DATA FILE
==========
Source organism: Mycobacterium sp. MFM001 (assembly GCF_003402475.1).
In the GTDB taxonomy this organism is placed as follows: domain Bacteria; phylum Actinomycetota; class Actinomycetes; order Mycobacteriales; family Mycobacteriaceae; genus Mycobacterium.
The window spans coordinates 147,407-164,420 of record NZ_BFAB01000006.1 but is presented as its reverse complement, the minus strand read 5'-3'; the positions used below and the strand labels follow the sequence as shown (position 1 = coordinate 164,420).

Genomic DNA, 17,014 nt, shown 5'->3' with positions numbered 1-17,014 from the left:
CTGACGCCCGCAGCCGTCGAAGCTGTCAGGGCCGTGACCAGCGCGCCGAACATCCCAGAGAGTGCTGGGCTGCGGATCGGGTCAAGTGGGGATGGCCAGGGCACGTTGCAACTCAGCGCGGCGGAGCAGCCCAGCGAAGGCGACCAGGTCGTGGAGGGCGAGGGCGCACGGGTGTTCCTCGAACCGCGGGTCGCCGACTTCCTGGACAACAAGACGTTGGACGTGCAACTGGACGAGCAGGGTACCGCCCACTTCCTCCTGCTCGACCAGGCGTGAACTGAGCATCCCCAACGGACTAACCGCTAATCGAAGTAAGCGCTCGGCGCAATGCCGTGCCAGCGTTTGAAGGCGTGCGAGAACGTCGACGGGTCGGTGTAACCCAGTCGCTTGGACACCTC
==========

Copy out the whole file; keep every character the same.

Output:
Source organism: Mycobacterium sp. MFM001 (assembly GCF_003402475.1).
In the GTDB taxonomy this organism is placed as follows: domain Bacteria; phylum Actinomycetota; class Actinomycetes; order Mycobacteriales; family Mycobacteriaceae; genus Mycobacterium.
The window spans coordinates 147,407-164,420 of record NZ_BFAB01000006.1 but is presented as its reverse complement, the minus strand read 5'-3'; the positions used below and the strand labels follow the sequence as shown (position 1 = coordinate 164,420).

Genomic DNA, 17,014 nt, shown 5'->3' with positions numbered 1-17,014 from the left:
CTGACGCCCGCAGCCGTCGAAGCTGTCAGGGCCGTGACCAGCGCGCCGAACATCCCAGAGAGTGCTGGGCTGCGGATCGGGTCAAGTGGGGATGGCCAGGGCACGTTGCAACTCAGCGCGGCGGAGCAGCCCAGCGAAGGCGACCAGGTCGTGGAGGGCGAGGGCGCACGGGTGTTCCTCGAACCGCGGGTCGCCGACTTCCTGGACAACAAGACGTTGGACGTGCAACTGGACGAGCAGGGTACCGCCCACTTCCTCCTGCTCGACCAGGCGTGAACTGAGCATCCCCAACGGACTAACCGCTAATCGAAGTAAGCGCTCGGCGCAATGCCGTGCCAGCGTTTGAAGGCGTGCGAGAACGTCGACGGGTCGGTGTAACCCAGTCGCTTGGACACCTC